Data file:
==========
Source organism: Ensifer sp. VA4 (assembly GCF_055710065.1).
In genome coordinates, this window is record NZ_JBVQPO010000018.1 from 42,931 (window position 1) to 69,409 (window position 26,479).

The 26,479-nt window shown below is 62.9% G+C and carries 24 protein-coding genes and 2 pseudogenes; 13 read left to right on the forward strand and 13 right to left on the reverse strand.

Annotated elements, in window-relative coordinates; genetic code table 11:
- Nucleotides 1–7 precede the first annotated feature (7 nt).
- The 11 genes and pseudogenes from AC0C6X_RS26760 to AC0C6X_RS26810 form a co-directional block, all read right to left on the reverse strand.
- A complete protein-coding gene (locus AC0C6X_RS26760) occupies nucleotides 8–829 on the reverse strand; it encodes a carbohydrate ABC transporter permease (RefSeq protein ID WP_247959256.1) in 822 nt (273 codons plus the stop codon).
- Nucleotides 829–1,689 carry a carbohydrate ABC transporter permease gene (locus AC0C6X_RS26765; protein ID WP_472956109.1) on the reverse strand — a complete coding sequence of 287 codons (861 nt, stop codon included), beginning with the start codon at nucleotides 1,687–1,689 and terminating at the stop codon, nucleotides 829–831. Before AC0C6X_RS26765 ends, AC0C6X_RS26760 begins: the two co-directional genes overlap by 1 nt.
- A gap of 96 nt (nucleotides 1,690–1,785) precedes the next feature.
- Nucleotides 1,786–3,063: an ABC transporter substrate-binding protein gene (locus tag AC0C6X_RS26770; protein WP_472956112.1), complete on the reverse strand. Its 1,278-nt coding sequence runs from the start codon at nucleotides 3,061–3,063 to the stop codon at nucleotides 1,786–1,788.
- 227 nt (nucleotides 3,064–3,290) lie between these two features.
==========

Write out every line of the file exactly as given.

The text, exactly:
Source organism: Ensifer sp. VA4 (assembly GCF_055710065.1).
In genome coordinates, this window is record NZ_JBVQPO010000018.1 from 42,931 (window position 1) to 69,409 (window position 26,479).

The 26,479-nt window shown below is 62.9% G+C and carries 24 protein-coding genes and 2 pseudogenes; 13 read left to right on the forward strand and 13 right to left on the reverse strand.

Annotated elements, in window-relative coordinates; genetic code table 11:
- Nucleotides 1–7 precede the first annotated feature (7 nt).
- The 11 genes and pseudogenes from AC0C6X_RS26760 to AC0C6X_RS26810 form a co-directional block, all read right to left on the reverse strand.
- A complete protein-coding gene (locus AC0C6X_RS26760) occupies nucleotides 8–829 on the reverse strand; it encodes a carbohydrate ABC transporter permease (RefSeq protein ID WP_247959256.1) in 822 nt (273 codons plus the stop codon).
- Nucleotides 829–1,689 carry a carbohydrate ABC transporter permease gene (locus AC0C6X_RS26765; protein ID WP_472956109.1) on the reverse strand — a complete coding sequence of 287 codons (861 nt, stop codon included), beginning with the start codon at nucleotides 1,687–1,689 and terminating at the stop codon, nucleotides 829–831. Before AC0C6X_RS26765 ends, AC0C6X_RS26760 begins: the two co-directional genes overlap by 1 nt.
- A gap of 96 nt (nucleotides 1,690–1,785) precedes the next feature.
- Nucleotides 1,786–3,063: an ABC transporter substrate-binding protein gene (locus tag AC0C6X_RS26770; protein WP_472956112.1), complete on the reverse strand. Its 1,278-nt coding sequence runs from the start codon at nucleotides 3,061–3,063 to the stop codon at nucleotides 1,786–1,788.
- 227 nt (nucleotides 3,064–3,290) lie between these two features.